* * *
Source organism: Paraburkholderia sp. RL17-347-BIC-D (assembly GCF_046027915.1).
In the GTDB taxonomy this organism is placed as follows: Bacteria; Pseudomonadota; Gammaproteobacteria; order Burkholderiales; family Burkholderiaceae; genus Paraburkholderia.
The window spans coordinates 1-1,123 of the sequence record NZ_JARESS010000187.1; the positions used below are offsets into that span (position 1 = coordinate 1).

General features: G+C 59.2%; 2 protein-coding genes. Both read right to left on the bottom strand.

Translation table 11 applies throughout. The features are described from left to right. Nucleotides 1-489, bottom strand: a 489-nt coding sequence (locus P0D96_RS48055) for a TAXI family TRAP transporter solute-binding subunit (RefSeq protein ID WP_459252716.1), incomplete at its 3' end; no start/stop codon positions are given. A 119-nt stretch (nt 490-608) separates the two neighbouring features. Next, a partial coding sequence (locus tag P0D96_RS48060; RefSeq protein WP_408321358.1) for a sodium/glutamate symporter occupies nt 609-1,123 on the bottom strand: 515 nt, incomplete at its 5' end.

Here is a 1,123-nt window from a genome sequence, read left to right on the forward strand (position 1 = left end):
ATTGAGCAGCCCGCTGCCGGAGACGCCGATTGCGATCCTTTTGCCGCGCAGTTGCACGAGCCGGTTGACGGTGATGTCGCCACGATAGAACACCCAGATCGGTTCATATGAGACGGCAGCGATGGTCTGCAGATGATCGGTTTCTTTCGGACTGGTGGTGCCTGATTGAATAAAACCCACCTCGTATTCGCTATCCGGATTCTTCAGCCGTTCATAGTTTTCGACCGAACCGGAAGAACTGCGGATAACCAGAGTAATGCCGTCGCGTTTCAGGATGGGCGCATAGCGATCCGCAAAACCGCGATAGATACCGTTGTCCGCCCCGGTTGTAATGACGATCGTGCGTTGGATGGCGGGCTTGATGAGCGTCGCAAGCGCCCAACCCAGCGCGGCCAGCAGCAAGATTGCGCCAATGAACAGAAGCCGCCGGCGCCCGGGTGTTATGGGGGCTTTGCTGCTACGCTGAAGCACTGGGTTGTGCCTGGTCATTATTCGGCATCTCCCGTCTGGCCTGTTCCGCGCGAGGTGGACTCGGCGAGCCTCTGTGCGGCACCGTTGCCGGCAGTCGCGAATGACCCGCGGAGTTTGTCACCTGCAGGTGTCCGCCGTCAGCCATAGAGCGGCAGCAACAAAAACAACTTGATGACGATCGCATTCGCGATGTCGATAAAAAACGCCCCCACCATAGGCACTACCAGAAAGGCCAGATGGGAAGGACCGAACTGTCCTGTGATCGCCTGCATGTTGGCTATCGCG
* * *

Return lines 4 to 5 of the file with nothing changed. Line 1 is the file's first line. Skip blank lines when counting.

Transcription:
General features: G+C 59.2%; 2 protein-coding genes. Both read right to left on the bottom strand.

Translation table 11 applies throughout. The features are described from left to right. Nucleotides 1-489, bottom strand: a 489-nt coding sequence (locus P0D96_RS48055) for a TAXI family TRAP transporter solute-binding subunit (RefSeq protein ID WP_459252716.1), incomplete at its 3' end; no start/stop codon positions are given. A 119-nt stretch (nt 490-608) separates the two neighbouring features. Next, a partial coding sequence (locus tag P0D96_RS48060; RefSeq protein WP_408321358.1) for a sodium/glutamate symporter occupies nt 609-1,123 on the bottom strand: 515 nt, incomplete at its 5' end.